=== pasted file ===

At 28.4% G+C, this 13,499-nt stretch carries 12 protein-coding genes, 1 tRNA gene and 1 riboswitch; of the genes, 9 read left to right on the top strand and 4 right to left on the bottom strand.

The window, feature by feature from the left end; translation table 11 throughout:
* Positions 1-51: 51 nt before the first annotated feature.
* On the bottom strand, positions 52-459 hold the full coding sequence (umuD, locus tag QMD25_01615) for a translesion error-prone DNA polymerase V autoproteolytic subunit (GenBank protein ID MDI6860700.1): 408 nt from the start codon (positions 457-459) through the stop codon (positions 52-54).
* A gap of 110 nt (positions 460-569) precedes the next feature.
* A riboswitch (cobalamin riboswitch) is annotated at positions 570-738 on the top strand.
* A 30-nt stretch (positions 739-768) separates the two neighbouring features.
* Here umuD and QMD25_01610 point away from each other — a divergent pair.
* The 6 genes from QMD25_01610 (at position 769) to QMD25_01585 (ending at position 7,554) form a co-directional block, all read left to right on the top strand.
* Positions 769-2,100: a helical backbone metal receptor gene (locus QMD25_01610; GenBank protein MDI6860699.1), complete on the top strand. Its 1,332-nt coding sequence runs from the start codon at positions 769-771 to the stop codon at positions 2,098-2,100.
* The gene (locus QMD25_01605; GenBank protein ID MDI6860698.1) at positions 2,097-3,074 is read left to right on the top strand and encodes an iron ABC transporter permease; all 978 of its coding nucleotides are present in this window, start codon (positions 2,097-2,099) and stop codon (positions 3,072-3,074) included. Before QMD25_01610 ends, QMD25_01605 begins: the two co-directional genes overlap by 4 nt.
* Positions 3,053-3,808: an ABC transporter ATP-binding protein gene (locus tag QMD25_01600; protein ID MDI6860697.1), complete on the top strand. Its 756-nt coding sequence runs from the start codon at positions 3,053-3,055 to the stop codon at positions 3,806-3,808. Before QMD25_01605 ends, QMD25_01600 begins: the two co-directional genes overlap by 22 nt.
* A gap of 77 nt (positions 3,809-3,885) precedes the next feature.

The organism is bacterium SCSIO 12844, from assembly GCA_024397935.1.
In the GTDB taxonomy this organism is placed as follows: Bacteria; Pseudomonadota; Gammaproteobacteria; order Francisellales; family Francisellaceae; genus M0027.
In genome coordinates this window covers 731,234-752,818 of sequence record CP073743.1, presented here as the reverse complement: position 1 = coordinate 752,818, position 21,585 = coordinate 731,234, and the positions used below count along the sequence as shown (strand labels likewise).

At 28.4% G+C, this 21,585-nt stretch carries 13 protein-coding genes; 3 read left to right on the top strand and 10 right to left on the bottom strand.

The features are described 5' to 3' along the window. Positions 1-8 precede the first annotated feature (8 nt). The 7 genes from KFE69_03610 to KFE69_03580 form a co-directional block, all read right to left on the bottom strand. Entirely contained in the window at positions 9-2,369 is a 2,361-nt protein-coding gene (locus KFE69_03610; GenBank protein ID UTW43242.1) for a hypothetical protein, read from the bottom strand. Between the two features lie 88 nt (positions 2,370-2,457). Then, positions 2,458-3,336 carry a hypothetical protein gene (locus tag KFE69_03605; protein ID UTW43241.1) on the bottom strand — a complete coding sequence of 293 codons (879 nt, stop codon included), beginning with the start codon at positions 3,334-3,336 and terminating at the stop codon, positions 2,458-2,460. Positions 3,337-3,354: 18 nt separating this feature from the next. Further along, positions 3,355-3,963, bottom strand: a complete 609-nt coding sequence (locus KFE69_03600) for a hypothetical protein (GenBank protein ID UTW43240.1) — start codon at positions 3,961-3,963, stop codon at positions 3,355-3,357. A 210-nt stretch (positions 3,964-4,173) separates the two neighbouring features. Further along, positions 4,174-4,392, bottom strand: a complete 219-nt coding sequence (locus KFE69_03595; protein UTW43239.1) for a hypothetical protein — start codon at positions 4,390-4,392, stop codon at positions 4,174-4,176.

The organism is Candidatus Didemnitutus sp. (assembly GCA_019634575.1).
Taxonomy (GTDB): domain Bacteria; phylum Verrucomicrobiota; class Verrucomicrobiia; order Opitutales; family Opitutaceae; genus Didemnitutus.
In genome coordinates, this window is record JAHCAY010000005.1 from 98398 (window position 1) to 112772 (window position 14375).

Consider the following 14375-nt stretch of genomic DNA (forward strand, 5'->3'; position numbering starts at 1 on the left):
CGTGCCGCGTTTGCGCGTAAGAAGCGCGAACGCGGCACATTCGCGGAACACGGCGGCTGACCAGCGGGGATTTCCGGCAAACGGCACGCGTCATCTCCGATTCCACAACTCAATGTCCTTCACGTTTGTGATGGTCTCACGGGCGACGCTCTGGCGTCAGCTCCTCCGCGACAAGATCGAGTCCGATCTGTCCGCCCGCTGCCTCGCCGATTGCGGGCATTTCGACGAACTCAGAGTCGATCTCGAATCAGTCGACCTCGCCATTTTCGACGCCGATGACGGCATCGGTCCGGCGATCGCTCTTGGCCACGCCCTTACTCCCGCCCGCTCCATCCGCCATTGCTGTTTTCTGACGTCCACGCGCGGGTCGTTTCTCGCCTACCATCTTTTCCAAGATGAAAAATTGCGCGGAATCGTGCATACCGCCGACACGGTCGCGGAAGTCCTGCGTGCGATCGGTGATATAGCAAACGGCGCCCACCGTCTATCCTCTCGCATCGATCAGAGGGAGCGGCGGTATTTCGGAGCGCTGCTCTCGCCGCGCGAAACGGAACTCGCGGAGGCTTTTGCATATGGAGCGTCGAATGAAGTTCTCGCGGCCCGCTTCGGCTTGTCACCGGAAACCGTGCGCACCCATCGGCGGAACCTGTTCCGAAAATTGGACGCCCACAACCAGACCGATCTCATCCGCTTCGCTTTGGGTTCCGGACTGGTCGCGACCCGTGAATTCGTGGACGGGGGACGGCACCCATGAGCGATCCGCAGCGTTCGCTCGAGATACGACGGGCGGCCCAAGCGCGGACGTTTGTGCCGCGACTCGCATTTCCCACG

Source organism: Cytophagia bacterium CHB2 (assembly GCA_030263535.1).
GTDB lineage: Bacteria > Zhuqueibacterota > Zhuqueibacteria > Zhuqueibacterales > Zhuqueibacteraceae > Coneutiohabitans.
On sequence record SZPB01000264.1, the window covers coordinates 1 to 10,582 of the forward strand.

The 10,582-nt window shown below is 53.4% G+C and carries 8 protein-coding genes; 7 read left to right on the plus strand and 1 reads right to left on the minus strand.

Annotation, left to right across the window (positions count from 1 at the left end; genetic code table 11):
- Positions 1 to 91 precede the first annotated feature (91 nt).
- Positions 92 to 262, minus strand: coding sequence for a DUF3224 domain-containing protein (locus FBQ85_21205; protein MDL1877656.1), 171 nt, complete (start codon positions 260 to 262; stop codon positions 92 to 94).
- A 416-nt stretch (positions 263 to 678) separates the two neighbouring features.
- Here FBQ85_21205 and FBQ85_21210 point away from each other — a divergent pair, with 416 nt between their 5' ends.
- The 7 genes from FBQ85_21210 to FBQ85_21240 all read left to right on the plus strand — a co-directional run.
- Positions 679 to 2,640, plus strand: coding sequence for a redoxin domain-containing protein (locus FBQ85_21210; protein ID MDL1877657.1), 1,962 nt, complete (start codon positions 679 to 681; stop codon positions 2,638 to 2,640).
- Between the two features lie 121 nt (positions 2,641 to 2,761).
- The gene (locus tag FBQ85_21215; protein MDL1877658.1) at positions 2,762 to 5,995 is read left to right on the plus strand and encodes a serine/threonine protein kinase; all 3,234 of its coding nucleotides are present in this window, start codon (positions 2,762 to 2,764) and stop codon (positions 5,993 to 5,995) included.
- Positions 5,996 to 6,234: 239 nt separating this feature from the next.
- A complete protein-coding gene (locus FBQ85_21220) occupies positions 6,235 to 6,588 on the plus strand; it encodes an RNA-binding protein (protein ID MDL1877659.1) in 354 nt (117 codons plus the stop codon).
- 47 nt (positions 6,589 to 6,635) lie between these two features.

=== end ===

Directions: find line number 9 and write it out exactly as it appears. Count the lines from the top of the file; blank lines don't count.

* The 6 genes from QMD25_01610 (at position 769) to QMD25_01585 (ending at position 7,554) form a co-directional block, all read left to right on the top strand.